Investigating the role of retinal blood supply regulation in AMD
This research project position is open to expressions of interest from PhD students.
Suitable for: PhD
Age-related macular degeneration (AMD) is the leading cause of central vision loss in people over 50 years of age. The pathogenesis of AMD remains not fully understood, however, retinal hypoxia is thought to play a role.
Normal regulation of blood supply is vital for cell’s function and survival. Dysregulation of blood supply leads to hypoxia and is implicated in several ocular and neurological conditions. Like in the brain, there are constant changes in local metabolic demand depending on the visual input. Thus, normal regulation of blood supply is vital for redistribution blood flow and ensuring the supply matches the demand, which in turn is important to the health and function of the neural retina.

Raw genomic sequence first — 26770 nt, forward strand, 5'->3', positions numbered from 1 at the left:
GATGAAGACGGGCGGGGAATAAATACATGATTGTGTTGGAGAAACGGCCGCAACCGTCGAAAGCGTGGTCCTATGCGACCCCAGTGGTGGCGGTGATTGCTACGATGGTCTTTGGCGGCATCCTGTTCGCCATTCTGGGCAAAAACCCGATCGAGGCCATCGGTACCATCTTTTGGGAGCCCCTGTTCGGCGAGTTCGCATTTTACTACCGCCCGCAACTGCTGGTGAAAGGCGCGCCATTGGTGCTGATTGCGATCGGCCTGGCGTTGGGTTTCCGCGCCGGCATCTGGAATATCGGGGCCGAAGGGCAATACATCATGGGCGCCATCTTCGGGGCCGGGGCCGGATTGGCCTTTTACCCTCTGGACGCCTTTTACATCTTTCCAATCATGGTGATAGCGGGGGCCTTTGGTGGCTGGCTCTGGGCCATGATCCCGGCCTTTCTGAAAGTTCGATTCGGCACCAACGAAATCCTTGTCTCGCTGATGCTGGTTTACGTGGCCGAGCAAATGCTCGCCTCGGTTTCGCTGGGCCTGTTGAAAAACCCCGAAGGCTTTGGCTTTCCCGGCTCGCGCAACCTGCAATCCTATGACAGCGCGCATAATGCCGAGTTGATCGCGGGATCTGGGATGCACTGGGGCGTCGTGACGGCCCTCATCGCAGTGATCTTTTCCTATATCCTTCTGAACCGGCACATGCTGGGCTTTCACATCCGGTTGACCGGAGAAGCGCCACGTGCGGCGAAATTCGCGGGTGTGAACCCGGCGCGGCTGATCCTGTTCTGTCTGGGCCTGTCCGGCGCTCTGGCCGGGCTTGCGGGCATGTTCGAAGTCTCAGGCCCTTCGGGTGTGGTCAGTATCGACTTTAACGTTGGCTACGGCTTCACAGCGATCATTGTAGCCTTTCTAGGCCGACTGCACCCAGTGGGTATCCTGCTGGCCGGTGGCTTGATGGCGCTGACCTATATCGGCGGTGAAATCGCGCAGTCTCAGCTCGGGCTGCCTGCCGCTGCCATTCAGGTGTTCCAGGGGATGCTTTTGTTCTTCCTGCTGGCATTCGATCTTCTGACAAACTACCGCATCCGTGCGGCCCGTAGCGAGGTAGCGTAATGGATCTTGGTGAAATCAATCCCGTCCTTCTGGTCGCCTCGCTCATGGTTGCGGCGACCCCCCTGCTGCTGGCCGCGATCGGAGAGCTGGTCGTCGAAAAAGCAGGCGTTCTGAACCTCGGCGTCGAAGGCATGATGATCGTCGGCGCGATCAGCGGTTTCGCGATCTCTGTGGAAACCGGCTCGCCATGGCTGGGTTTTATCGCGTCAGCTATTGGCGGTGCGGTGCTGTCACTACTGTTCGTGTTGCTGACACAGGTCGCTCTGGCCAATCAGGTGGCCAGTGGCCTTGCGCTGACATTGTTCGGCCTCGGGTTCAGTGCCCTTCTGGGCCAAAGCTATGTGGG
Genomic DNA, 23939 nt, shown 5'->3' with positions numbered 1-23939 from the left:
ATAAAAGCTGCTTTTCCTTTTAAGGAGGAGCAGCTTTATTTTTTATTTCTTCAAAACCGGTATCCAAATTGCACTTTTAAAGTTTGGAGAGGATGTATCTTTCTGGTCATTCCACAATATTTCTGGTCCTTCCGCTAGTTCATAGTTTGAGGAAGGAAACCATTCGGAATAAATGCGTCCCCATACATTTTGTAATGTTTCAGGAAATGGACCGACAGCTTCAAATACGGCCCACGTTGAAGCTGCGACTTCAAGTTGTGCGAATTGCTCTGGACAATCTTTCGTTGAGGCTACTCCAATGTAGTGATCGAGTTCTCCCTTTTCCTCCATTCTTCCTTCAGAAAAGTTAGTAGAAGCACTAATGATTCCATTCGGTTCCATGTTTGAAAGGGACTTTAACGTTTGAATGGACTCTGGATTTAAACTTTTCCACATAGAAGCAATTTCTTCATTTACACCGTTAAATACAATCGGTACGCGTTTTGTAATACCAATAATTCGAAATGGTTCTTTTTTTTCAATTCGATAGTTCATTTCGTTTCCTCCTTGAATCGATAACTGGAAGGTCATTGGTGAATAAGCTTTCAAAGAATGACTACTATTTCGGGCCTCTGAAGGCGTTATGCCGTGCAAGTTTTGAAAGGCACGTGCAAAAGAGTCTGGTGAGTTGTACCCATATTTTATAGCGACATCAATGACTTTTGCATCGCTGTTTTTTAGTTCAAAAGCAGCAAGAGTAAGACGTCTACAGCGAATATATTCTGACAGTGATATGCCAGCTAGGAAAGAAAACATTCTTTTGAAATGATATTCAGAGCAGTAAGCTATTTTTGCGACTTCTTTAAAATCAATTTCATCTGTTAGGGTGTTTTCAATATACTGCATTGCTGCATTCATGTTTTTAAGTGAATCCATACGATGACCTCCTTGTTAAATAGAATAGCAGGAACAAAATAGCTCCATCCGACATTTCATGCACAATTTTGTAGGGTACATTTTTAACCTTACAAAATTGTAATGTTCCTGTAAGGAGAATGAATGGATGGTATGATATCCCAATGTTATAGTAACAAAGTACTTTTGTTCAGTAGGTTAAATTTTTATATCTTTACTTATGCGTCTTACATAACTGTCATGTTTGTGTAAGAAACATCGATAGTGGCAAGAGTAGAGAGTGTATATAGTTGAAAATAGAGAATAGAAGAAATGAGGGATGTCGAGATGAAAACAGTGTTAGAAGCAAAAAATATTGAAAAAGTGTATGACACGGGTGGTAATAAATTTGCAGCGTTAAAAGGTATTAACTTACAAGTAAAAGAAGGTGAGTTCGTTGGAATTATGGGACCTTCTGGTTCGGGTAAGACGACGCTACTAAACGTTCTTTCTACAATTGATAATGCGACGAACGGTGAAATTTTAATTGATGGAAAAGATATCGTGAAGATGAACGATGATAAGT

In this project, we will use a state-of-the-art imaging technique – called optical coherence tomography angiography (OCTA) – to study the regulation of retinal blood supply by examining how the retinal microvasculature responds to different metabolic stress conditions. We will investigate whether the regulation is impaired in AMD and whether the impairment is associated with AMD phenotypes, retinal function and disease progression. If dysregulation of blood supply is proven to play a role in AMD, developing therapeutic strategies aimed at improving blood flow could potentially prevent AMD progression and vision loss.